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SeraphLance

Multiple Types in Constructors?

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I'm currently writing a noise library, and the other day I stumbled upon JTippetts' ANL in C. I noticed that his functions could take either doubles or other signals as inputs, which seems quite handy to have, rather than all the Flat(someDoubleHere) crap I have right now. Unfortunately, I ran into a bit of a snag trying to implement this.

for mutator functions, this is just a matter of having an overload, but it gets a bit tricky with constructors. For example:


public Blend(Module f1, Module f2, Module control)


I would need 2^3 constructors for this 3-input ctor alone. Some of my other constructors have as many as five inputs, and that's just an ugly mess. Is there any special kind of syntax for this? For example, something like (pseudocode):

Module F1, F2, Control;
double f1, f2, control;
bool m1, m2, m3; //denotes whether F1 or f1 is being 'used'.
public Blend(var f1, var f2, var control)
{
if(f1.getType() == typeof(Module))
{
F1 = f1;
m1 = true;
}
else
{
this.f1 = f1;
m1 = false;
}
. . .
}


I've discovered I could maybe use initializer lists for this purpose with a syntax like the following:


private Module otherVThing;
private double V;
public Object v
{
get{return V;}
set
{
if (value.GetType() == typeof(double))
{
V = (double)value;
}
else if (value.GetType() == typeof(Module))
{
otherVThing = (Module)value;
}
}
}

...

Foo a = new Foo{ arg1 = 4, arg2 = someModuleThingy, ... }


but this is a bit obtuse (if it works at all) and a massive amount of work for my existing codebase. Is there any easy way to get around this or should I just grin and bear it?

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Can't you just wrap doubles into Modules and/or provide implicit casts? That way you could treat everything as modules..

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First off... no you don't. You require MAYBE two constructors. Having one for each possible combination of doubles and Module is...to put it plainly: REALLY STUPID. Have one that takes just doubles, and one that takes just modules.

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First off... no you don't. You require MAYBE two constructors. Having one for each possible combination of doubles and Module is...to put it plainly: REALLY STUPID. Have one that takes just doubles, and one that takes just modules.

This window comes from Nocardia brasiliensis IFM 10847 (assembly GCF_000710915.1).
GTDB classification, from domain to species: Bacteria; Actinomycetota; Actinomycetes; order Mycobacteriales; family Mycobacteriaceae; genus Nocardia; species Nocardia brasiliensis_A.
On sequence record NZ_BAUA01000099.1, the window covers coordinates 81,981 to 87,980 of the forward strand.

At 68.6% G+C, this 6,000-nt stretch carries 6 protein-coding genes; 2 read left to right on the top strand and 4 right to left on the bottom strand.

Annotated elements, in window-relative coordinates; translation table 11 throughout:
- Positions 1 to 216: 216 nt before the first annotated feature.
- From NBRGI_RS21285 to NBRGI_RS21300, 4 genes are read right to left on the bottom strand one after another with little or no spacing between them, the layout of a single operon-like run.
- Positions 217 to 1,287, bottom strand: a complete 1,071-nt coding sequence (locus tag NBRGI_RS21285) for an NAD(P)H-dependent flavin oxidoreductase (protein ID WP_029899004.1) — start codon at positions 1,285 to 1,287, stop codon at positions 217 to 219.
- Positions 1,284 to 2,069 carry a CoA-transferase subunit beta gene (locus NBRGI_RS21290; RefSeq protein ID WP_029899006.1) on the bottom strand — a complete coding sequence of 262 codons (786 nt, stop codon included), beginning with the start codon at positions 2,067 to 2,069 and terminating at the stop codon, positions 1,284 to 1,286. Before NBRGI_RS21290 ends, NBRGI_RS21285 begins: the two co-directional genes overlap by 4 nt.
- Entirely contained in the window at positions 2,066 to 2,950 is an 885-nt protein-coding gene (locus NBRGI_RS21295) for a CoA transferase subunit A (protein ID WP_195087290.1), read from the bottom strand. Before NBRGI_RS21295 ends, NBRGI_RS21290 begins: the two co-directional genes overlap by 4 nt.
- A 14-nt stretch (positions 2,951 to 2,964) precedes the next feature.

What if I wanted to create Blend(0.0, someFBM, someFunc) as per the header above?

Honestly, both the constructor explosion and the property feng shui are pretty much completely insane as far as I can tell, so I don't plan on doing either of them. However, the above syntax is pretty valuable to have for various reasons, so I don't want to entirely forsake it either.

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Again, just create a DoubleModule which always returns the double. Look at this:

Blend((DoubleModule)0.0, someFBM, someFunc)

and then imagine writing a single constructor and single functions/methods/whatever, since you only need to handle the case where there are modules. You may not even need that cast, depending on implementation.

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Again, just create a DoubleModule which always returns the double. Look at this:

Blend((DoubleModule)0.0, someFBM, someFunc)

and then imagine writing a single constructor and single functions/methods/whatever, since you only need to handle the case where there are modules. You may not even need that cast, depending on implementation.


Thanks. This led me to discover the syntax for user-defined casts. I have a "DoubleModule" already, that I call Flat. However, I'd like to be able to cast this implicitly. Unfortunately, it doesn't seem like I can do this, as implicit casts aren't allowed in interfaces.

If they were, I could have just done this:
public interface Module
{
...
public static implicit operator Module(double value)
{
return new Flat(value);
}
}

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Ahh. No, they aren't.. Perhaps it would have been possible if you used a base class instead.. I'm not sure if a cast to a base class can return a derived class.

Still, that cast simply has to beat the alternative.

BTW, since you are using C#, you might want to prefix your interfaces with an 'I', since that's the usual notation (google 'MSDN Design guidelines for class libraries').

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Ahh. No, they aren't.. Perhaps it would have been possible if you used a base class instead.. I'm not sure if a cast to a base class can return a derived class.

Still, that cast simply has to beat the alternative.

BTW, since you are using C#, you might want to prefix your interfaces with an 'I', since that's the usual notation (google 'MSDN Design guidelines for class libraries').


Module exists solely for the purposes of polymorphism, so changing to a base class went off without a hitch. Casting works fine too. LuaInterface doesn't like it, but I should be able to figure it out from here. Thanks a bunch.

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